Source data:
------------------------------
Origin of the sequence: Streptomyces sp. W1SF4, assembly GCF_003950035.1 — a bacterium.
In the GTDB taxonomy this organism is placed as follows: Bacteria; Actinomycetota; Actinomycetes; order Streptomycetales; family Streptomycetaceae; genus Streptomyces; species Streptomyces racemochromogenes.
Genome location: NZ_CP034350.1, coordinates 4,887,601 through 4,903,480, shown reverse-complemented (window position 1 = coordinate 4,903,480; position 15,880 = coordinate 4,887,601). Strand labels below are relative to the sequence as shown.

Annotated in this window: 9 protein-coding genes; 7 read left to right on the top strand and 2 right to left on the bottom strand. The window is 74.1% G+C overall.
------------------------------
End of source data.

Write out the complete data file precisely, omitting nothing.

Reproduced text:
Origin of the sequence: Streptomyces sp. W1SF4, assembly GCF_003950035.1 — a bacterium.
In the GTDB taxonomy this organism is placed as follows: Bacteria; Actinomycetota; Actinomycetes; order Streptomycetales; family Streptomycetaceae; genus Streptomyces; species Streptomyces racemochromogenes.
Genome location: NZ_CP034350.1, coordinates 4,887,601 through 4,903,480, shown reverse-complemented (window position 1 = coordinate 4,903,480; position 15,880 = coordinate 4,887,601). Strand labels below are relative to the sequence as shown.

Annotated in this window: 9 protein-coding genes; 7 read left to right on the top strand and 2 right to left on the bottom strand. The window is 74.1% G+C overall.